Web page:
- A Texas federal judge set an emergency hearing on Monday to hear a legal challenge regarding drive-thru voting in Harris County, which could potentially block roughly 127,000 votes, according to CNN.
- Andrew Hanen of the US District Court for the Southern District of Texas, an appointee of former President George W. Bush, will conduct the hearing.
- Harris County is the state's largest county, with over 4.7 million residents.
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A Texas federal judge set an emergency hearing on Monday to hear a legal challenge regarding drive-thru voting in Harris County, which could potentially block roughly 127,000 votes, according to CNN.
Judge Andrew Hanen of the US District Court for the Southern District of Texas, an appointee of former president George W. Bush, will conduct a hearing at 10:30 a.m. on Monday.
The lawsuit was filed last week by several Republican plaintiffs, including Dr. Steven Hotze, a longtime conservative activist, along with state Rep. Steve Toth, US House candidate Wendell Champion, and judicial candidate Sharon Hemphill. The group claims that Democratic Harris County Clerk Chris Hollins exceeded his constitutional authority by permitting drive-thru voting. The exception to in-person voting indoors was granted because of the coronavirus pandemic.
With over 4.7 million residents, Harris County, which includes the city of Houston, is the most populous county in Texas. The county permitted 10 drive-thru sites, which were open to every eligible voter.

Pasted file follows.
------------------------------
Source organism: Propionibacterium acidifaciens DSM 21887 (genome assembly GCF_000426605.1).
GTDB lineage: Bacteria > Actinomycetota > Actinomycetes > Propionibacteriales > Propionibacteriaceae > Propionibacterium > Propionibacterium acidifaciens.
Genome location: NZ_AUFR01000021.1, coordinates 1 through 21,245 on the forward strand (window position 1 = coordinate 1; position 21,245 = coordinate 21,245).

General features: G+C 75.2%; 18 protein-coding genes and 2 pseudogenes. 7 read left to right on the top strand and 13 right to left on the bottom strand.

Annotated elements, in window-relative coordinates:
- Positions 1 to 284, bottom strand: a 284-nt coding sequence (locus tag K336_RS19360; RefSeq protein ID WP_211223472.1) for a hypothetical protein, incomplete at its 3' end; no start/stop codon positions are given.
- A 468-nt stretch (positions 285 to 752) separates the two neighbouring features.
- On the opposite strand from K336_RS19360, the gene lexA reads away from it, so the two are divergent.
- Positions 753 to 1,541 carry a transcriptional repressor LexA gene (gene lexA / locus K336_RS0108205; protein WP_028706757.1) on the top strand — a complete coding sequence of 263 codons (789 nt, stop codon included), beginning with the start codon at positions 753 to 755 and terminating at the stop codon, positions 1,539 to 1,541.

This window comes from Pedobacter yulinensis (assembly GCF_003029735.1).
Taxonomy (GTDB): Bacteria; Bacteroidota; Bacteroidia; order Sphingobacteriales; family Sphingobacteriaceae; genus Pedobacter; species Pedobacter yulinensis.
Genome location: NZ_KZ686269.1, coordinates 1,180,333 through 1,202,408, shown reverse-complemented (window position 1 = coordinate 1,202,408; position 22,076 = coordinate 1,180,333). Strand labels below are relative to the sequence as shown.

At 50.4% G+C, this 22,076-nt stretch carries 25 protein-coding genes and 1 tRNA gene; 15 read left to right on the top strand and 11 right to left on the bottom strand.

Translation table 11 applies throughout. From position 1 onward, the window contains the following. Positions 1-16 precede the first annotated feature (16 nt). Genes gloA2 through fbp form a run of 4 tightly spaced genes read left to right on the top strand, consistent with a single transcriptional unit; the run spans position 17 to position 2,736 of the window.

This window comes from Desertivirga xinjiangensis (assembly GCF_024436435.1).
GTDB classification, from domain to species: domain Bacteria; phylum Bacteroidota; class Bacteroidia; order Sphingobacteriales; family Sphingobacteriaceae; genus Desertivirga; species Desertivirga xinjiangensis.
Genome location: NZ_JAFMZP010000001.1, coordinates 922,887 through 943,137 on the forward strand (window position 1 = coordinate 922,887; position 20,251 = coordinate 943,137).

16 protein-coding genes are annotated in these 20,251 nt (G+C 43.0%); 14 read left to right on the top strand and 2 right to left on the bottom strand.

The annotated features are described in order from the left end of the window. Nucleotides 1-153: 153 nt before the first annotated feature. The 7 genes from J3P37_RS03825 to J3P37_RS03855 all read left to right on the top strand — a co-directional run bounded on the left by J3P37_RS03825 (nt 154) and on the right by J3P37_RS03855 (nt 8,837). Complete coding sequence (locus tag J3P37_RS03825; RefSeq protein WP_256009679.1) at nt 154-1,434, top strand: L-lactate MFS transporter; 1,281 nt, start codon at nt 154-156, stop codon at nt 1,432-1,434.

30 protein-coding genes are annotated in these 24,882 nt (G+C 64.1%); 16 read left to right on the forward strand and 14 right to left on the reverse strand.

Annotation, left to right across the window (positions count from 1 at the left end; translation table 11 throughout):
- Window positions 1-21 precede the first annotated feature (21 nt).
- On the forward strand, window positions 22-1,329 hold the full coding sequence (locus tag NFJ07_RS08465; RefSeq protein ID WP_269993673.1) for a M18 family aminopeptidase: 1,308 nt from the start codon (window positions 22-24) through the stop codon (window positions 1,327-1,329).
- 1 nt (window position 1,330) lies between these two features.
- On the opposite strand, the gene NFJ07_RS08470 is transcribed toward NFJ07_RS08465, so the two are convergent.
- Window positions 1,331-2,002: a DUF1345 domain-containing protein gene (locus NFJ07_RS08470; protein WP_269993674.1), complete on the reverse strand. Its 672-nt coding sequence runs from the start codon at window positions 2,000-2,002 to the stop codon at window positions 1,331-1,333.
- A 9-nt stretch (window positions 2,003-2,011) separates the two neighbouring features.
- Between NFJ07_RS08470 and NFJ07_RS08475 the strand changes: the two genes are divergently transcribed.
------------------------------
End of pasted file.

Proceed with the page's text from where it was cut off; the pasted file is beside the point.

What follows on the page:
The new lawsuit comes in the heels of the Texas Supreme Court dismissing several petitions to end drive-thru voting in Harris County.
The plaintiffs requested that the federal court "reject any votes it finds were cast in violation of the Texas Election Code," require that the defendant keep the memory cards from the drive-thru locations, and "not enter or download the memory cards from the ten (10) drive-thru locations into the Tally machine until this Court issues an order on this Complaint and Plaintiffs request for a permanent injunction."
The drive-thru votes were slated to be counted starting on Election Day.
Hollins, the county clerk, has emphatically stated that drive-thru voting was conducted legally.
"Drive-thru voting is a safe, secure and convenient way to vote," he said in a statement. "Texas Election Code allows it, the Secretary of State approved it, and 127,000 voters from all walks of life have used it. Our office is committed to counting every vote cast by registered voters in this election. In the event court proceedings require any additional steps from these voters, we will work swiftly to provide that information to the public."
Texas, a longtime Republican bastion, has emerged as a major battleground in the 2020 presidential election, with most public polling showing a close race between President Donald Trump and Democratic presidential nominee Joe Biden. More than 9.6 million Texans have already cast ballots in the state, exceeding the entire 2016 vote total before Election Day.
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